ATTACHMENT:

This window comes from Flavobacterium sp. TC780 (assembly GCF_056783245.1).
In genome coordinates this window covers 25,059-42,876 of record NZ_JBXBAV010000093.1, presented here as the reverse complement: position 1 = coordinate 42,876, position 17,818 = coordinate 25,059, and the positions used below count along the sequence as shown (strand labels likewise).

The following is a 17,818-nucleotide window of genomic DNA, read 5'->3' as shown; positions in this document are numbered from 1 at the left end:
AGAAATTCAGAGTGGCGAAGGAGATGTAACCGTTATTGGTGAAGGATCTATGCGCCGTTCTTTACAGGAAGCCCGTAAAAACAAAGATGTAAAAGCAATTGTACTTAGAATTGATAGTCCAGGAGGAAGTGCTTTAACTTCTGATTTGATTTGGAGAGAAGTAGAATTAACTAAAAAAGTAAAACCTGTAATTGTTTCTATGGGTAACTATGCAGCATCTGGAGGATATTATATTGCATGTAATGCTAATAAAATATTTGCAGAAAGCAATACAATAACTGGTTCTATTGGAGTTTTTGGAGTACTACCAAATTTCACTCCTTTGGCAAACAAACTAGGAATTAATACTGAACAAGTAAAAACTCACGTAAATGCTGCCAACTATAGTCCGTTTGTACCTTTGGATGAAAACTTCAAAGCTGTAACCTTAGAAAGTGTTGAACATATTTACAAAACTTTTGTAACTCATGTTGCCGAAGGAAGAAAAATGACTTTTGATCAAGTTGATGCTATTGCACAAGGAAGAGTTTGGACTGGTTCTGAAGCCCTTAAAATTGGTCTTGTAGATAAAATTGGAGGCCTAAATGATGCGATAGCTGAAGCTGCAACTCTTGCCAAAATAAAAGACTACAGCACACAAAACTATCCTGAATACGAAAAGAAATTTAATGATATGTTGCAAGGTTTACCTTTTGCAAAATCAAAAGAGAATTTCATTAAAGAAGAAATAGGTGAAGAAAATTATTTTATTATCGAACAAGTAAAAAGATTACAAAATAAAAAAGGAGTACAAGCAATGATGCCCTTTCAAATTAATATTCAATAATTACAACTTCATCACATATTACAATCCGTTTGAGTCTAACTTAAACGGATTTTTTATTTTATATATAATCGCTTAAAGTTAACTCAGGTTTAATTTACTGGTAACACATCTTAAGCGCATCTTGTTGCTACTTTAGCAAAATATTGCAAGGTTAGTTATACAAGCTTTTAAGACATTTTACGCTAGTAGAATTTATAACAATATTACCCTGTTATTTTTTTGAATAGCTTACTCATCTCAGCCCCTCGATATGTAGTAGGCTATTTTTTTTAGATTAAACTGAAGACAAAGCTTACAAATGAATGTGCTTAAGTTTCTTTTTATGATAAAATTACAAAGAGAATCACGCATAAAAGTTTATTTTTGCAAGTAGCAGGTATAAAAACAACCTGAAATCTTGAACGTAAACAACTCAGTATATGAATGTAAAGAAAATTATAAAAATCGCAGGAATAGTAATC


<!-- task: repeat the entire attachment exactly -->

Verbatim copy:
This window comes from Flavobacterium sp. TC780 (assembly GCF_056783245.1).
In genome coordinates this window covers 25,059-42,876 of record NZ_JBXBAV010000093.1, presented here as the reverse complement: position 1 = coordinate 42,876, position 17,818 = coordinate 25,059, and the positions used below count along the sequence as shown (strand labels likewise).

The following is a 17,818-nucleotide window of genomic DNA, read 5'->3' as shown; positions in this document are numbered from 1 at the left end:
AGAAATTCAGAGTGGCGAAGGAGATGTAACCGTTATTGGTGAAGGATCTATGCGCCGTTCTTTACAGGAAGCCCGTAAAAACAAAGATGTAAAAGCAATTGTACTTAGAATTGATAGTCCAGGAGGAAGTGCTTTAACTTCTGATTTGATTTGGAGAGAAGTAGAATTAACTAAAAAAGTAAAACCTGTAATTGTTTCTATGGGTAACTATGCAGCATCTGGAGGATATTATATTGCATGTAATGCTAATAAAATATTTGCAGAAAGCAATACAATAACTGGTTCTATTGGAGTTTTTGGAGTACTACCAAATTTCACTCCTTTGGCAAACAAACTAGGAATTAATACTGAACAAGTAAAAACTCACGTAAATGCTGCCAACTATAGTCCGTTTGTACCTTTGGATGAAAACTTCAAAGCTGTAACCTTAGAAAGTGTTGAACATATTTACAAAACTTTTGTAACTCATGTTGCCGAAGGAAGAAAAATGACTTTTGATCAAGTTGATGCTATTGCACAAGGAAGAGTTTGGACTGGTTCTGAAGCCCTTAAAATTGGTCTTGTAGATAAAATTGGAGGCCTAAATGATGCGATAGCTGAAGCTGCAACTCTTGCCAAAATAAAAGACTACAGCACACAAAACTATCCTGAATACGAAAAGAAATTTAATGATATGTTGCAAGGTTTACCTTTTGCAAAATCAAAAGAGAATTTCATTAAAGAAGAAATAGGTGAAGAAAATTATTTTATTATCGAACAAGTAAAAAGATTACAAAATAAAAAAGGAGTACAAGCAATGATGCCCTTTCAAATTAATATTCAATAATTACAACTTCATCACATATTACAATCCGTTTGAGTCTAACTTAAACGGATTTTTTATTTTATATATAATCGCTTAAAGTTAACTCAGGTTTAATTTACTGGTAACACATCTTAAGCGCATCTTGTTGCTACTTTAGCAAAATATTGCAAGGTTAGTTATACAAGCTTTTAAGACATTTTACGCTAGTAGAATTTATAACAATATTACCCTGTTATTTTTTTGAATAGCTTACTCATCTCAGCCCCTCGATATGTAGTAGGCTATTTTTTTTAGATTAAACTGAAGACAAAGCTTACAAATGAATGTGCTTAAGTTTCTTTTTATGATAAAATTACAAAGAGAATCACGCATAAAAGTTTATTTTTGCAAGTAGCAGGTATAAAAACAACCTGAAATCTTGAACGTAAACAACTCAGTATATGAATGTAAAGAAAATTATAAAAATCGCAGGAATAGTAATC